Let’s say you wanted to engineer the perfect plan for the Minnesota Wild to drop Game 2 of their series. It would have seemed like a tough task, given how Minnesota frustrated the Vancouver Canucks in a 3-0 shutout in Game 1. But it might have gone something like this:
Come out flat and give up the first goal within 30 seconds. Squander three early power plays en route to an 0-for-6 night. Keep marching to the penalty box and hand the Canucks seven chances on the man advantage. Don’t get into a rhythm at 5-on-5. And by all means, let all the Vancouver stars you stymied in Game 1 find the scoresheet.
It looked similar to a lot of frustrating playoff losses of years past. Minnesota found themselves down 4-1, looking out-matched in terms of talent and unable to get the timely save.
And then Kevin Fiala announced that he was still, indeed, Kevin Fiala. The Wild’s gamebreaker scored with 2:29 left to bring Minnesota within striking distance. He followed it up with another goal with 7.7 seconds remaining to cut the lead to one.
Vancouver clung to the lead in the final seconds to tie the series, but Fiala has clearly made the Wild a different team, in at least one crucial way. You might be able to shut down Minnesota completely, but Fiala is always a threat to steal a game. Even one the Wild have no business winning.
And even when it’s obvious to everyone that the puck will be on his stick in crunch time, Fiala isn’t a secret any longer. He played at an MVP level in February and March, then picked up the opening goal in Game 1. Vancouver knew Minnesota would put the game in Fiala’s hands, and they couldn’t stop him.
To be clear, this is no moral victory. Those don’t exist in the playoffs. You have to win, or you’ll be kicked out of the bubble early, wishing on ping pong balls next Tuesday. Minnesota can’t be satisfied with Fiala’s last-minute heroics and try riding that momentum into Game 3. They have to make adjustments.
One of those adjustments has to be making the offense just a tiny bit less reliant on Fiala.
Fiala led Minnesota with six shots and 11 attempts in Game 2. Through two games Fiala leads the Wild with 11 shots on 19 attempts, representing one-sixth of the team’s output. Only Filip Forsberg, Patrick Kane and Evgeni Malkin have carried a higher percentage of their team’s offense.
None of this is to say that Fiala needs to shoot less and pass more. Fiala has made at least two passes this series to set up Eric Staal for gorgeous scoring chances. And even if your takeaway from Fiala’s dominance is that he’s being selfish — that’s a good thing. You want him to be selfish, because he’s a threat to score every time he touches the puck.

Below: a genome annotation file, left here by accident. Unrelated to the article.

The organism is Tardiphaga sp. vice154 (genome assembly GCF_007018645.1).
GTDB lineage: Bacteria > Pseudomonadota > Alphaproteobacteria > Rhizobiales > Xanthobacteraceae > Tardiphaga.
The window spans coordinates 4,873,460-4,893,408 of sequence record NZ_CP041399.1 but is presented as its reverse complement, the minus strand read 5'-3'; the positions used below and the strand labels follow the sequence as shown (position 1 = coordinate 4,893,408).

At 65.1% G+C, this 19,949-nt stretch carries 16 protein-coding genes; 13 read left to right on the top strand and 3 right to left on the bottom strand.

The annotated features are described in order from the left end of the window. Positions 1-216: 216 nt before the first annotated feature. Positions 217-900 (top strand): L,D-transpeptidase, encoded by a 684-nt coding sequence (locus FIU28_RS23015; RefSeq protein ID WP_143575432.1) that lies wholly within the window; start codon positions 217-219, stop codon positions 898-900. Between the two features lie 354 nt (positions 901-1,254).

No, the problem in Game 2 wasn’t that Fiala was shooting too much. It’s that almost every other forward was missing in action for much of the game.
Just three other players had more than two shots Tuesday night: Matt Dumba, Jonas Brodin and Brad Hunt with four apiece. They’re all defensemen, and took the majority of their shots from the point. Astute readers will also notice that limiting shots to the point was exactly how Minnesota toppled Vancouver in Game 2.
As for the other 11 forwards on the team? Almost silent. Luke Kunin’s first period goal had him join Fiala as the only two forwards to score this series. Zach Parise, Minnesota’s power play czar, had zero shots through 53 minutes, and finished the game with just two. Neither came on the team’s six power play opportunities. Staal failed to finish on his two shots. The Wild’s vaunted bottom-six forward depth was a non-factor, collectively producing a measly four shots on goal.
Fiala is proving to be Minnesota’s most dangerous player since Marian Gaborik, and the offense from the blue line is a major strength of the team. It’s understandable to want to use those weapons as much as possible.
But relying too much on Fiala makes the Wild easier to defend. Sure, Fiala has shown he can still get his, even if the Canucks key in on him. But shadowing Fiala will work sometimes, as Vancouver’s penalty kill showed last night. The Wild had nine shots in six power play tries, with only one coming in a high-danger area. With no other forwards a threat to make them pay, Vancouver can (at least sometimes) neutralize the Wild’s power play.
A fine line exists between letting Fiala have the touches he needs and merely waiting for him to break games. Minnesota stood at the wrong end of it in Game 2. The Wild need to have a secondary threat on offense, which means working to get open or to find for rebounds and tips when Fiala’s on the ice. And when he isn’t, the rest of the forwards need to be applying offensive pressure of their own.
Failing to do that is asking Fiala to win games by himself, which is an unreasonable thing to ask. Yes, a star player is able to do unreasonable things at times, and Fiala almost did on Tuesday. But relying solely on one star player won’t get you far in the Stanley Cup Playoffs, especially for a depth-oriented team like Minnesota.
For the Wild to make any noise, a forward not wearing 22 will need to step up.